Three years ago, Chris Cvitanovic and a team of researchers published a study that found that only 14% of the information cited in MPA management plans was from primary scientific sources – from journals, in other words. One reason for this shortfall was that most journal articles require expensive subscriptions, which managers and their agencies cannot afford. This study was the first to document a significant obstacle for MPA managers: management is supposed to be science-based, but most of the science is hidden behind paywalls.
Much of the scientific research that could be useful to MPA management is in journals with expensive subscription fees, which managers and their agencies often can’t afford. Here are some tips on how to access science articles for free:
These recent articles on MPA-related science and policy are all free to access.
Article: “Effective Public Participation is Fundamental for Marine Conservation – Lessons from a Large-Scale MPA”, Coastal Management 45, 470 - 486 (2017)
Much of what we learn – in the MPA field and in life in general – comes to us informally. We receive advice from a colleague, we figure out something ourselves, or we see what works through trial and error. This kind of knowledge can be invaluable. In our November issue, MPA News asked practitioners what they wished they had known when they got started in MPAs. We are continuing to ask that question.
The subantarctic ecosystems of the French Southern Lands (Terres australes françaises, or TAF) consist of several small island groups and their surrounding waters in the southern Indian Ocean. None are permanently inhabited by humans. The ecosystems are relatively unique by virtue of their location and isolation, and are viewed as particularly vulnerable to pressures, from fishing to climate change. Nonetheless, the remoteness has historically made researching, surveilling, and supplying the areas a challenge, leaving data gaps.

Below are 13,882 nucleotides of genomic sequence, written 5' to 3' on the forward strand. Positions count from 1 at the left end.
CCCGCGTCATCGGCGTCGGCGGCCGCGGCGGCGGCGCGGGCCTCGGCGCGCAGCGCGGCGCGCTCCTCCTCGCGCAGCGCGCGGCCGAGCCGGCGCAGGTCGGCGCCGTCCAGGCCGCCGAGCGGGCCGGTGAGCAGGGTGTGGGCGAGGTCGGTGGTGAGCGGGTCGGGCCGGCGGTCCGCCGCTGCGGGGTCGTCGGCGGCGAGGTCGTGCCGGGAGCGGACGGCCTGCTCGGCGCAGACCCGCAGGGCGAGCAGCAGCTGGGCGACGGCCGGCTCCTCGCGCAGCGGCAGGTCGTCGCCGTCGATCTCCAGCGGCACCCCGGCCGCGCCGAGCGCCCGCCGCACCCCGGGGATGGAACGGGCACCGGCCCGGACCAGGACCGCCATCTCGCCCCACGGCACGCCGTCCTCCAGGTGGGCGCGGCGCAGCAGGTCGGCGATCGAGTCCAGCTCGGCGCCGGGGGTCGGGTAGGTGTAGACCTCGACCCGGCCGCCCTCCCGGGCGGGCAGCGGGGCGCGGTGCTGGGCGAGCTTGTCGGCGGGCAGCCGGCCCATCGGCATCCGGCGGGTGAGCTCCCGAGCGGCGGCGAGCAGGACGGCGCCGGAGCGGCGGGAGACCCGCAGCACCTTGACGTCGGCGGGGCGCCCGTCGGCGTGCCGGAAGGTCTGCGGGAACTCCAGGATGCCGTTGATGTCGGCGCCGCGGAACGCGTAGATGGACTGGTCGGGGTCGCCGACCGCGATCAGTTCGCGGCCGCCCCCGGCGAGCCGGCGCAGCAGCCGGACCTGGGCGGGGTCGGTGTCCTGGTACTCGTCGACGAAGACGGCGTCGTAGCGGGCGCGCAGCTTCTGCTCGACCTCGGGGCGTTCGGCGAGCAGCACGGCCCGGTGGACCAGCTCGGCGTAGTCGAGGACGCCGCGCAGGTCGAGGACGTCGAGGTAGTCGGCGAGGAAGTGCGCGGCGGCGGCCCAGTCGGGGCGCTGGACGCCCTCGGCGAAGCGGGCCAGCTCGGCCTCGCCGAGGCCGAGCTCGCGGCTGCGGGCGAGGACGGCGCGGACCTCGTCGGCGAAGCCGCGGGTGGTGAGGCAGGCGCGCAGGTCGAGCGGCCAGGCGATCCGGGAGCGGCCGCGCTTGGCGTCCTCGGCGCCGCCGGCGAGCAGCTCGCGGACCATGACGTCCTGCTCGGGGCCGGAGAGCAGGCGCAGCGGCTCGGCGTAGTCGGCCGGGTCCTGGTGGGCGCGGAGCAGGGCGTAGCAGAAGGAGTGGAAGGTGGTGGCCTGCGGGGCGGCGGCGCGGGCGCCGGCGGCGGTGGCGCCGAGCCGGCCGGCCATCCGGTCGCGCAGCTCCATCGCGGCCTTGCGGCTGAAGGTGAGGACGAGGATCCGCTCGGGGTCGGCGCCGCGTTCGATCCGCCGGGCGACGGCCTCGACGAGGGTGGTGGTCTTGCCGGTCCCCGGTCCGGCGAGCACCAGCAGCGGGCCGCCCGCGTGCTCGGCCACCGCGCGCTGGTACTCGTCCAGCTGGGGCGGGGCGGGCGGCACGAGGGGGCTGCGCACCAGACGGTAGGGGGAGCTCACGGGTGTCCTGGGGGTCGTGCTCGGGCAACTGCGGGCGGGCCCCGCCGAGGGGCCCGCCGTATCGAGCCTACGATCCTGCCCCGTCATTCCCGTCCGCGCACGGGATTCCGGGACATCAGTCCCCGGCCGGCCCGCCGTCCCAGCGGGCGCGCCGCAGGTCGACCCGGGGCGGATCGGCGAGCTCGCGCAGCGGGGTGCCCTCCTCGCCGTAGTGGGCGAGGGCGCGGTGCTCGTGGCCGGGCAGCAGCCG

Contest: “Most Beautiful Office”
MPA News’ “Most Beautiful Office” contest continues! Some MPA managers, planners, and conservationists work in relatively plain office buildings – but others work in beachfront villas, or on-the-water ranger stations, or in an actual royal castle. Do you work in a beautiful office? If so, please send us a photo! We will print entries in MPA News and invite readers to vote in our February 2018 issue. The winner will be named “Most Beautiful MPA Office in the World” and receive a limited-edition MPA News tote bag.
Much of what we learn – in the MPA field and in life in general – is not from formal education. It comes from learning it ourselves, or receiving advice from a colleague, or simply trial and error. This kind of knowledge is often difficult to find anywhere else.
In the 18 years that MPA News has been in publication, we have asked practitioners for lessons learned, and practices developed. We have published numerous tips on how to work more efficiently or effectively. But we have not asked you for the most fundamental, essential advice you have gained from your work.
By Jon Day
When I started my undergraduate university course in the early 1970s, my interests were the natural sciences. I didn’t really know what career I wanted, other than I was keen to work outdoors, so a degree around conservation sounded interesting.
In October 2017, the Commission for the Conservation of Antarctic Marine Living Resources (CCAMLR) fell short again of reaching consensus on a proposal to designate a large new system of MPAs off the coast of East Antarctica. But objections to the plan are narrowing.
In the rural municipality of Mangagoulack in southern Senegal, uncontrolled fishing and other ecosystem exploitation depleted the area’s biodiversity and the livelihoods that depended on it. By the year 2000, food quality and food security were low for Mangagoulack’s eight villages. Governance by national and regional officials was inadequate.